Signs of Pregnancy While Breastfeeding – When we are breastfeeding, we think that there is no way of getting pregnant. However, pregnancy while you are breastfeeding can happen. It surprises many families but you can be breastfeeding and find yourself pregnant. We always recommend talking to your doctor if you think you are pregnant and taking a pregnancy test. However, these are some common signs of pregnancy while breastfeeding.

What are signs of pregnancy while breastfeeding and why

Pregnancy while breastfeeding, often referred to as tandem nursing, can occur, but it’s essential to recognize the signs since you can get pregnant even if you’re breastfeeding. Here are 15 signs of pregnancy while breastfeeding:

  1. Missed Period: One of the most common signs, just like in non-breastfeeding pregnancies.
  2. Breast Changes: Your breasts may become tender, fuller, or more sensitive.
  3. Nausea and Vomiting: Morning sickness might return or occur for the first time.
  4. Frequent Urination: An increase in trips to the bathroom is a typical early pregnancy sign.
  5. Fatigue: You might feel unusually tired, similar to the early days of your first pregnancy.
  6. Mood Swings: Hormonal changes can lead to emotional fluctuations.
  7. Food Aversions or Cravings: Strong dislikes or sudden cravings can be a sign of pregnancy.
  8. Heightened Sense of Smell: You may become more sensitive to certain odors.
  9. Increased Vaginal Discharge: A thicker, white discharge can occur.
  10. Bloating: You might feel bloated or experience abdominal discomfort.
  11. Changes in Areola: Darkening or enlargement of the areola can happen.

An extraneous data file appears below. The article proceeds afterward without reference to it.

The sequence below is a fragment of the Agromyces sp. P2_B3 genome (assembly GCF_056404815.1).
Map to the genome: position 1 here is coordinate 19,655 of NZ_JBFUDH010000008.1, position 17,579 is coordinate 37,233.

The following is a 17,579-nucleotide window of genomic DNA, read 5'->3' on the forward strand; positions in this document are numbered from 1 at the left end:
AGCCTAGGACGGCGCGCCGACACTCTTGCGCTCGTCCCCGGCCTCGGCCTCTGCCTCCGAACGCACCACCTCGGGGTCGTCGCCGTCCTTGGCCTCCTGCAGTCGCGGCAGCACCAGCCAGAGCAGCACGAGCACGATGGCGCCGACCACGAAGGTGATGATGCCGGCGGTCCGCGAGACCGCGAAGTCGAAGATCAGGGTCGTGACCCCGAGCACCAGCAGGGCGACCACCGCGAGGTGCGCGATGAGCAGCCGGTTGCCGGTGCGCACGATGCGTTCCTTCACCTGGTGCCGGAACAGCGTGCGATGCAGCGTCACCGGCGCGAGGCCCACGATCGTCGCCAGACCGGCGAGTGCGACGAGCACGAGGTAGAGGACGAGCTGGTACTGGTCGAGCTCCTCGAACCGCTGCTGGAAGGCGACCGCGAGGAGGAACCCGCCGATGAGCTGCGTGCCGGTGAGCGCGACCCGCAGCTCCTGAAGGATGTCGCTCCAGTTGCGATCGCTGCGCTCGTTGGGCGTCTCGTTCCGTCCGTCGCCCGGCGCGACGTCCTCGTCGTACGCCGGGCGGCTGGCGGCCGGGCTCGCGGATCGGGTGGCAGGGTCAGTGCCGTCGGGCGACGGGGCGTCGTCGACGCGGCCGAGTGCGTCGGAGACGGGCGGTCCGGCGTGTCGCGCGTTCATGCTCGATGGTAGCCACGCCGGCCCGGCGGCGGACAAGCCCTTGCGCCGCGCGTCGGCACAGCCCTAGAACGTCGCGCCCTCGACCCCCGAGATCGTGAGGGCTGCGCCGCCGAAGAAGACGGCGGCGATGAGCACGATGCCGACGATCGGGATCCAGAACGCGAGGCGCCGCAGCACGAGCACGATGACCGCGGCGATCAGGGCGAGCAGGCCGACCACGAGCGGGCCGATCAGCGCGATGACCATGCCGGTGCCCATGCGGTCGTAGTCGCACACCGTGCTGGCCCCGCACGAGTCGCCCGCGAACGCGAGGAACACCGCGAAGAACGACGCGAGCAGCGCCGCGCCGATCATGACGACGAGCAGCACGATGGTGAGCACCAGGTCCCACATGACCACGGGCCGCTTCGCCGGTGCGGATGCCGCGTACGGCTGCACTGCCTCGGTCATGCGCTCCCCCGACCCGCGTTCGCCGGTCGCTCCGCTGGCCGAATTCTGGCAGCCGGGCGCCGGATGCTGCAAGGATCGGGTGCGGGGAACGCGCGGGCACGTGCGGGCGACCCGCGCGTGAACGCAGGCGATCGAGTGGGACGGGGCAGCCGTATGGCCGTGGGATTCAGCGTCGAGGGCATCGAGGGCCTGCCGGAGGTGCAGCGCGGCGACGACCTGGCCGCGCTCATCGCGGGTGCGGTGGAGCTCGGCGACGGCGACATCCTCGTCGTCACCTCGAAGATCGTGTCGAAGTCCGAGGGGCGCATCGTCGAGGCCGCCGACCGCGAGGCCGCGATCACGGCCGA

12. Spotting: Some women experience light spotting in early pregnancy.
  13. Headaches: Hormonal changes can trigger headaches.
  14. Weight Gain: You may gain some weight as your body prepares for pregnancy.
  15. Change in Milk Supply: Some women notice a decrease in milk supply or taste changes in their breast milk.

It’s important to note that not all breastfeeding women experience these signs, and they can be easily confused with the postpartum changes and challenges that often accompany breastfeeding. If you suspect you might be pregnant while breastfeeding, taking a pregnancy test and consulting a healthcare professional is the best way to confirm and address your situation. Additionally, it’s advisable to discuss contraception options with your healthcare provider if you wish to prevent another pregnancy while breastfeeding.

READ: Pre-Workout During Breastfeeding

Can you get pregnant while breastfeeding

Yes, it is possible to get pregnant while breastfeeding, even if you haven’t had a period yet or are not having regular menstrual cycles. While breastfeeding can suppress ovulation and reduce the chances of becoming pregnant, it is not a foolproof method of contraception. Here are some key factors to consider: